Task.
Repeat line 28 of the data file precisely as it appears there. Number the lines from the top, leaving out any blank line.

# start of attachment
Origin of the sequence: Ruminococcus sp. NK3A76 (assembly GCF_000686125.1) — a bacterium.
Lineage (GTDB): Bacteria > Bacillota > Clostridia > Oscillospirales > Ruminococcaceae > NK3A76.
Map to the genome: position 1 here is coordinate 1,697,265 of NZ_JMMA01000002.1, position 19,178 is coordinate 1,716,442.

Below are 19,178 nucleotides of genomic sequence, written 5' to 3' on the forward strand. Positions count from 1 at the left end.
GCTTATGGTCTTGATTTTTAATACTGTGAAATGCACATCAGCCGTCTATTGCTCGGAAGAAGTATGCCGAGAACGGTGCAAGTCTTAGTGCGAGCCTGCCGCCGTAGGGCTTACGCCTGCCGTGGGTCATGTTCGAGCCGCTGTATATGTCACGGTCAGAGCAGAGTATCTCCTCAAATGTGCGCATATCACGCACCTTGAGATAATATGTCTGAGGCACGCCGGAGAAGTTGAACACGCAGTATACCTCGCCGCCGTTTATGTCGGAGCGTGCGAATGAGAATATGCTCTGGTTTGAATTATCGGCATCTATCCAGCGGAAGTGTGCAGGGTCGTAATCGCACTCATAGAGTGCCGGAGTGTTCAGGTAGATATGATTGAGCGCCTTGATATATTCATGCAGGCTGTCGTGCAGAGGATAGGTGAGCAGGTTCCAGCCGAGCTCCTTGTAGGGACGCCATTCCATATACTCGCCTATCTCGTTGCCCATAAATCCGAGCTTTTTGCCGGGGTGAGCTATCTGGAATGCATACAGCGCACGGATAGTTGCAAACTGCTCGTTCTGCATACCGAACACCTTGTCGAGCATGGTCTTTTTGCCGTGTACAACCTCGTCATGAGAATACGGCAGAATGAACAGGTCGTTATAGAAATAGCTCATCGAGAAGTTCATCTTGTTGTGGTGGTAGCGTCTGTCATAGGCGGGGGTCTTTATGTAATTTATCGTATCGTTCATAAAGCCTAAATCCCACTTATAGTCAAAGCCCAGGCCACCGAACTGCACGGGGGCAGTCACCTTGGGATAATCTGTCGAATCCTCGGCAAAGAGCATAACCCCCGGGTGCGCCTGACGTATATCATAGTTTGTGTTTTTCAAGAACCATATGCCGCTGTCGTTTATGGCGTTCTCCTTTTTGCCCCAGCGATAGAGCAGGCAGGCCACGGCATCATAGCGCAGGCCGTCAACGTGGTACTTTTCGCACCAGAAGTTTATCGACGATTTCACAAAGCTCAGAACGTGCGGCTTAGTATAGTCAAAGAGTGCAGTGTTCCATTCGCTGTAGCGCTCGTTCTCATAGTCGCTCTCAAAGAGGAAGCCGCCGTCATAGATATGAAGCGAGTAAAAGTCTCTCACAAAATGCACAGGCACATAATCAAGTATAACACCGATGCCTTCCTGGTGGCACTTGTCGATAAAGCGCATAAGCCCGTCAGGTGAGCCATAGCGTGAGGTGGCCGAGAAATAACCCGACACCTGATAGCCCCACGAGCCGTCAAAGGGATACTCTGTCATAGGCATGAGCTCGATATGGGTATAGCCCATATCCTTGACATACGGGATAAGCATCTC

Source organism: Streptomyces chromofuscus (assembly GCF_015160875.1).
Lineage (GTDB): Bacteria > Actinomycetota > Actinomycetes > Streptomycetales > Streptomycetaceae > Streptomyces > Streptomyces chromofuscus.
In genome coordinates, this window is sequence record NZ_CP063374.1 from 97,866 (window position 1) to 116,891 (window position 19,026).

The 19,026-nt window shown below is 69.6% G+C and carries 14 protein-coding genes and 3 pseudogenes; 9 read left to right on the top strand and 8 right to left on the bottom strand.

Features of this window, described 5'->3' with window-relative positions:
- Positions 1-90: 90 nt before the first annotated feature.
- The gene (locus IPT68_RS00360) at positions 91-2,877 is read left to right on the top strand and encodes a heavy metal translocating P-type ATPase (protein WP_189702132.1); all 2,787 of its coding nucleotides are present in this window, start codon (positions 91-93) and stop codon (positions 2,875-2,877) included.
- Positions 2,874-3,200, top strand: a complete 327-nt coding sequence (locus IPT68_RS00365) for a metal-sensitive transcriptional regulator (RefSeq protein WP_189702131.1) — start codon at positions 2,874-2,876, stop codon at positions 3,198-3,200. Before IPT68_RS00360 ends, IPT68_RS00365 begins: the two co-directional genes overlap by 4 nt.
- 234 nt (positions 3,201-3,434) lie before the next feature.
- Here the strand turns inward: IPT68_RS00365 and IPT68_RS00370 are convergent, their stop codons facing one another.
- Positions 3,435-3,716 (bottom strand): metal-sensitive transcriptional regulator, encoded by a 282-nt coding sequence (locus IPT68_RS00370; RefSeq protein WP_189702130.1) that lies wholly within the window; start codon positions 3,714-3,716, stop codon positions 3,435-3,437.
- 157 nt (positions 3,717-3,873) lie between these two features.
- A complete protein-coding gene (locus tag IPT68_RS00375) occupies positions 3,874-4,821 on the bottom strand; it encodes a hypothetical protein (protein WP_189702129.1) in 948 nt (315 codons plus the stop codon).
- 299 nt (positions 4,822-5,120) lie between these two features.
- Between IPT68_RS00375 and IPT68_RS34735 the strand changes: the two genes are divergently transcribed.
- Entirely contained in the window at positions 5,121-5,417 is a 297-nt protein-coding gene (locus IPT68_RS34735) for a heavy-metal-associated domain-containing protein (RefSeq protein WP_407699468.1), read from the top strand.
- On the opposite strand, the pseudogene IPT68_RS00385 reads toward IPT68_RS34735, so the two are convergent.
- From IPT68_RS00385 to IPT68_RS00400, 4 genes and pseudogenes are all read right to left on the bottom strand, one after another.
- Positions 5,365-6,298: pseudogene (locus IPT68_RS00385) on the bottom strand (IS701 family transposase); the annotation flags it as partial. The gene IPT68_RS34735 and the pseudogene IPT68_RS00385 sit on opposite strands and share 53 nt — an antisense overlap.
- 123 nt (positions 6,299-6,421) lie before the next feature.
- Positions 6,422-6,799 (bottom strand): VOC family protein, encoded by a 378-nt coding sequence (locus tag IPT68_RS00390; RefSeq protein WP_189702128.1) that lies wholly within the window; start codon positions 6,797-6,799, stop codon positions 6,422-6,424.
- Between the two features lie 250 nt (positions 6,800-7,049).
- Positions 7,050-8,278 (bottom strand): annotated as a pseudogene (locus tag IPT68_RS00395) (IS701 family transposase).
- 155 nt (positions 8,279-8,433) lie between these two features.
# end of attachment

- Positions 7,050-8,278 (bottom strand): annotated as a pseudogene (locus tag IPT68_RS00395) (IS701 family transposase).